Although the technology is not new, video games may be more effective than opioids in treating PTSD.
According to Nicholas Kardaras, Ph.D and Clinical Assistant Professor at Stony Brook University, playing virtual games may be more effective than narcotic drugs in treating pain.
In an article published in Psychology Today, the author interviewed researchers and made the following observations:
In my interview with the Navy’s head of Addiction Research Commander Dr. Andrew Doan, a Johns Hopkins MD and Ph.D. in neuroscience, he stated that he believes that there is indeed an endorphin-increasing mechanism that’s not entirely understood; he embraces the notion of screens acting as “digital pharmakeia” (Greek for pharmaceuticals), a term that he coined to explain the neurobiological effects produced by video technologies.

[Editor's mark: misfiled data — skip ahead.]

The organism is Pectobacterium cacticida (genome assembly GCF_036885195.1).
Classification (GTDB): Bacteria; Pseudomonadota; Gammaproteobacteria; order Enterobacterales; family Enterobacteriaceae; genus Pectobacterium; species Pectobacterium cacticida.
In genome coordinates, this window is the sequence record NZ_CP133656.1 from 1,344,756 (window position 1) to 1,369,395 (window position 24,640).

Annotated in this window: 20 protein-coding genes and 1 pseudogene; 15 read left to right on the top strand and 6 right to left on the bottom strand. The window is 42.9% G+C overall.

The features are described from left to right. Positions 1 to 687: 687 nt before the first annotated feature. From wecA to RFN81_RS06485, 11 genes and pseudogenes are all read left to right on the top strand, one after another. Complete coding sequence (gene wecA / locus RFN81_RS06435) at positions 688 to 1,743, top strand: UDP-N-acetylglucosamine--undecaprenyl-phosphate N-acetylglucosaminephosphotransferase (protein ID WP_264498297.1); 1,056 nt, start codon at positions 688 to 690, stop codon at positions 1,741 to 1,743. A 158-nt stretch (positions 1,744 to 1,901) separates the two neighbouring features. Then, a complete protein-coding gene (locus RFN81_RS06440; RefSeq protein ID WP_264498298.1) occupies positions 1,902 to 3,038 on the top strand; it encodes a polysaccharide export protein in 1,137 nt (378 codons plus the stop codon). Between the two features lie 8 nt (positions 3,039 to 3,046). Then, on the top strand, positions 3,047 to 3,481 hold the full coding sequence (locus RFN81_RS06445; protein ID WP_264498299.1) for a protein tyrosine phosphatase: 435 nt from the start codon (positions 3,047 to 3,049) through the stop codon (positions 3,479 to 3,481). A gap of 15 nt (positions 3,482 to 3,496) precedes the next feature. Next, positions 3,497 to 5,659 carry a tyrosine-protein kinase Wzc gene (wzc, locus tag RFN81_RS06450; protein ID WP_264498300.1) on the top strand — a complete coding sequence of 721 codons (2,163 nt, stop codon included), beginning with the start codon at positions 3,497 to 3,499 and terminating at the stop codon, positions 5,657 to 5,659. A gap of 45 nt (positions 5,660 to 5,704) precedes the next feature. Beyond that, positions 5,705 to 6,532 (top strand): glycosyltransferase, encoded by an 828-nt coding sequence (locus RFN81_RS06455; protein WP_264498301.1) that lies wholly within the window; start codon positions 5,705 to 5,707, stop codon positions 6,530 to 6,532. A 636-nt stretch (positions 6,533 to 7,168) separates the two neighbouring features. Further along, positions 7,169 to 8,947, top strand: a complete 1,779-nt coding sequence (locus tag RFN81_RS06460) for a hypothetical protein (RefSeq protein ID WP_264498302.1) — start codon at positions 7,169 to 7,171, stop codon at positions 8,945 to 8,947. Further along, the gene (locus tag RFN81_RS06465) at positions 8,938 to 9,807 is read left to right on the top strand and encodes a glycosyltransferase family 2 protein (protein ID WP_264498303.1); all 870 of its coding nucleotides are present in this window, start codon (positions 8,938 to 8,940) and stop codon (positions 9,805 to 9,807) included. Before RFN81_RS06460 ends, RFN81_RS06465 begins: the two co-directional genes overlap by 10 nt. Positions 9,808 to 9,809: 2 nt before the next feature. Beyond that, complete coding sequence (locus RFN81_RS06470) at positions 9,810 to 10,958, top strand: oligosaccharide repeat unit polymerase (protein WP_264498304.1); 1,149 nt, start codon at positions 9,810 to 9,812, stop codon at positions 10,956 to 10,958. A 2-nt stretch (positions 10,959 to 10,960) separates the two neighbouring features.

Brain imaging would eventually confirm that the burn patients treated with Snow World Virtual Reality (VR) were indeed experiencing less pain in the parts of their brain associated with processing pain. (See Figure Below) All of these stunning findings have led the military to further pursue the use of Virtual Reality and video games as a quasi-digital drug in order to help treat pain.
Indeed, the game used to help soldiers cope with burn pain was called Snow World and first used in 2008.
Recent studies indicate that brain scans of patients who used virtual reality programs showed significant improvement in cognitive functions.
With further study, this form of treatment could help curb opioid addiction.Share